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May 30, 2012 /PRNewswire/ --
Legg Mason, Inc. (NYSE:LM) released findings today from their
2012Intergenerational Survey of College Finances highlighting that among mass affluent and affluent families, 72% believe that children should pay a portion of their college expenses. Over 1,000 parents with
$250,000 or more in investable assets were surveyed to identify financial planning behaviors and expectations when it came to college funding. A majority thought their kids should contribute a small portion of the total, while close to one-third thought they should contribute up to half. Only 7% thought children should contribute most of it and 2% believed children should be responsible for the full amount.
Parents who thought their children should contribute something cited the need to make sure they took college education seriously and appreciated it (63%), as well as to teach them some responsibility (34%). The 28% of parents who thought their children should not pay for any of their college expenses listed several reasons including: education is a parent's responsibility (41%); to stay focused on their studies (33%); to keep them out of debt (21%); or so they can enjoy the college experience (5%).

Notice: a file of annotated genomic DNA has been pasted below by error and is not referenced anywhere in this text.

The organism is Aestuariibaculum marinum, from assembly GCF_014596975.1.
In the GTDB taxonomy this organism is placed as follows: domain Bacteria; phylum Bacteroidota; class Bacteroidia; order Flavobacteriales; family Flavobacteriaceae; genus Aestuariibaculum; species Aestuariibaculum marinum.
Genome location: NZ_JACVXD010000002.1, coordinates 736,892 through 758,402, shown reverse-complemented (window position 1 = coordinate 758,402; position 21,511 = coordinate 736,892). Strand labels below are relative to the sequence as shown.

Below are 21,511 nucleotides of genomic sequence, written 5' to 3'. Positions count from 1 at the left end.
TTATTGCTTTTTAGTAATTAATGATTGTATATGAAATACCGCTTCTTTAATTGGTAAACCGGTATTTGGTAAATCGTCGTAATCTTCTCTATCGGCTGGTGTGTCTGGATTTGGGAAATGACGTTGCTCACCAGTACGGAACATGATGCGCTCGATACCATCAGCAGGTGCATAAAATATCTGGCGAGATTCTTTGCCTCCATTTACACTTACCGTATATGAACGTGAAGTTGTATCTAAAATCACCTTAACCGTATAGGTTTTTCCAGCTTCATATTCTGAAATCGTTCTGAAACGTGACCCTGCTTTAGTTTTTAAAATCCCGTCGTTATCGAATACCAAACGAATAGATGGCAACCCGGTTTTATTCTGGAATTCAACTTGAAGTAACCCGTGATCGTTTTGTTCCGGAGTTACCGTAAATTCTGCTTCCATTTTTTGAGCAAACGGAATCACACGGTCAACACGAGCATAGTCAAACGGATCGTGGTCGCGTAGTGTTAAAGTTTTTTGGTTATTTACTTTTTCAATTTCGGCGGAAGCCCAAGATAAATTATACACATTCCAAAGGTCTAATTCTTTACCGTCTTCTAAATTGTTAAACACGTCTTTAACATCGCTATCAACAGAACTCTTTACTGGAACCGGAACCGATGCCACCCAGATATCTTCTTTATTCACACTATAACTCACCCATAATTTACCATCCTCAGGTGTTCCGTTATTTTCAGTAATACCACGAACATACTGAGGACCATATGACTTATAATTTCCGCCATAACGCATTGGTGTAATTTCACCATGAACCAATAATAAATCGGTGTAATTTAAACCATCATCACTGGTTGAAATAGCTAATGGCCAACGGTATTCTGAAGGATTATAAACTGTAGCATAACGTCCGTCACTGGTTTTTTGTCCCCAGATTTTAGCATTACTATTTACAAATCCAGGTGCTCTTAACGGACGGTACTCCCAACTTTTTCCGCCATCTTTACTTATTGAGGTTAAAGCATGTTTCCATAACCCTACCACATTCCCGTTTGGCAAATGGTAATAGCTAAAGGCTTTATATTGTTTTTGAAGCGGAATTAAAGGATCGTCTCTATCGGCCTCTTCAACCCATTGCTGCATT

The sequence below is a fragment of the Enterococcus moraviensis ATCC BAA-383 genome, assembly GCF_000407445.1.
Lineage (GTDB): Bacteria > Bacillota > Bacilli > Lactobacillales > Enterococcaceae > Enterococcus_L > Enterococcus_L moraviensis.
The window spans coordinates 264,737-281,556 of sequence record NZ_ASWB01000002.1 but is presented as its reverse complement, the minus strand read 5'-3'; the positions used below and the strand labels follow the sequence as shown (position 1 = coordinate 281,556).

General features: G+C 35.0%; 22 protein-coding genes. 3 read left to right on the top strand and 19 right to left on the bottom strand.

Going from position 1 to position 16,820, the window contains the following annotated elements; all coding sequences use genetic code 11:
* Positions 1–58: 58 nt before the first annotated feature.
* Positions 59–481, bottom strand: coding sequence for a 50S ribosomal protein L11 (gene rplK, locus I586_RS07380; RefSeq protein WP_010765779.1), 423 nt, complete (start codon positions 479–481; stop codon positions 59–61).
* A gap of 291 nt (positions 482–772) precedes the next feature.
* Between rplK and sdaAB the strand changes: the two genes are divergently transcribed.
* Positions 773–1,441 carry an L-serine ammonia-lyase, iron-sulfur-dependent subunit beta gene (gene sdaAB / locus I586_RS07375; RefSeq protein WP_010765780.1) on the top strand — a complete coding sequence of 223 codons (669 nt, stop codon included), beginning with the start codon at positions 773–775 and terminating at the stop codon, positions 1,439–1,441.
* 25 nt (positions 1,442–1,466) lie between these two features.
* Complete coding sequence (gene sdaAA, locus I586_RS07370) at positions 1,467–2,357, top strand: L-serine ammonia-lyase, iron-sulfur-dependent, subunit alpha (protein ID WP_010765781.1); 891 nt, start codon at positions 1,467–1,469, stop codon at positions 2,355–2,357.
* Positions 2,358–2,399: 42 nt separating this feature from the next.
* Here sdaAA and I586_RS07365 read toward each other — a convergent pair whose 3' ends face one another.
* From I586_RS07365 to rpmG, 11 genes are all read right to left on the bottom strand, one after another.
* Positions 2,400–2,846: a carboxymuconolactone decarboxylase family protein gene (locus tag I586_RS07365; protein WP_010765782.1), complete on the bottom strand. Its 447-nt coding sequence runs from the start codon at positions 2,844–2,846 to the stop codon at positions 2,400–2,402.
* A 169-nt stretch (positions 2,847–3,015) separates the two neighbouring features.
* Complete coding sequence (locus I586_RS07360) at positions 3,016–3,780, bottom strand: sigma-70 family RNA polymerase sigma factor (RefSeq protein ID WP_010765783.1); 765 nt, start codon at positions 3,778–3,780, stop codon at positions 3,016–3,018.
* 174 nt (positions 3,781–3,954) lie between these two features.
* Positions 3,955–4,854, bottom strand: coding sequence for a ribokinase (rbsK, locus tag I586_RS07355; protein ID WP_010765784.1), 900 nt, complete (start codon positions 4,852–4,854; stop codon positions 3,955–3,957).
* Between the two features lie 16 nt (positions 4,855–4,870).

Funding college expenses for one or more children can be such a material event that it impacts the entire family for many years. Whether parents save in advance of college with 529 plans, or make up the underfunded portion through the use of current income, drawing from savings accounts or loans, it seems that most are making their children aware of the family's sacrifices in order to appreciate the importance of getting the most out of college.
"Almost three-quarters of all surveyed parents have decided to use the college experience as an opportunity to teach their children not just about overall responsibility, but also about fiscal responsibility," said
John Kenney, Head of
Legg Mason's Global Asset Allocation (LMGAA) Group. "Many parents also used the time leading up to college as an opportunity to impress upon their children the impact college expenses can have on their life even beyond the college years."
Parents discussed financial topics such as:
How to invest: 53%
Earning money: 94%
How their college will be paid for: 87%
Savings planning: 78%
They also discussed college funding topics such as:
The need for children to contribute to expenses: 73%
The types of schools they can afford: 67%
Scholarship options: 82%
The impact of carrying a student loan: 63%
The expenses that come with college: 92%
"These numbers are encouraging as they indicate that parents are teaching their college-aged children to budget wisely and to understand the importance of proper saving and investment behavior, including the negative impact of excessive debt," noted Kenney. "As parents we all want a better life for our children, achieving that goal requires a commitment to a greater level of fiscal responsibility."